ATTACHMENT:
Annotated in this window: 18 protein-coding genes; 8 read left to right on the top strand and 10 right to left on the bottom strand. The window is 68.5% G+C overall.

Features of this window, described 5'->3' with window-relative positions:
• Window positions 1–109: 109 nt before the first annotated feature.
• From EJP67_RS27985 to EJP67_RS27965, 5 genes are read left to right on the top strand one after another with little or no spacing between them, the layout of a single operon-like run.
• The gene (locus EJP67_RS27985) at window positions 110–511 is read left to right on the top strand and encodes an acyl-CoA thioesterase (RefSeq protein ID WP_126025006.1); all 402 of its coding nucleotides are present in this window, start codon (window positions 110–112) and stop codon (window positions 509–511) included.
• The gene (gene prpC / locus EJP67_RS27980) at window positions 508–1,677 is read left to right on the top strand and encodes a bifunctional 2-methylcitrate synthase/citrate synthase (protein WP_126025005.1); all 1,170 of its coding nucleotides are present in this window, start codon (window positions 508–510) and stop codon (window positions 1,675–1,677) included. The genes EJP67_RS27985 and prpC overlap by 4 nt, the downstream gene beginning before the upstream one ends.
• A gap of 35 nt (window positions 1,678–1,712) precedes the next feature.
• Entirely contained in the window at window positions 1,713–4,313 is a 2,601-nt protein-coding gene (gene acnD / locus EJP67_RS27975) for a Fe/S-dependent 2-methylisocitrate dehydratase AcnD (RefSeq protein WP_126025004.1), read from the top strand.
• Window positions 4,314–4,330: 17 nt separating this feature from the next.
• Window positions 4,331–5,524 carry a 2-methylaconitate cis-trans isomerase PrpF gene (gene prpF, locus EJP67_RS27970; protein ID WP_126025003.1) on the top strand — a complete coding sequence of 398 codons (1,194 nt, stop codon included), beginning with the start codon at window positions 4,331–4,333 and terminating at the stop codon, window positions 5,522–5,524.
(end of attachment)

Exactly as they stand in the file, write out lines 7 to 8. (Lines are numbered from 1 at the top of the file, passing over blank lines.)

• A gap of 35 nt (window positions 1,678–1,712) precedes the next feature.
• Entirely contained in the window at window positions 1,713–4,313 is a 2,601-nt protein-coding gene (gene acnD / locus EJP67_RS27975) for a Fe/S-dependent 2-methylisocitrate dehydratase AcnD (RefSeq protein WP_126025004.1), read from the top strand.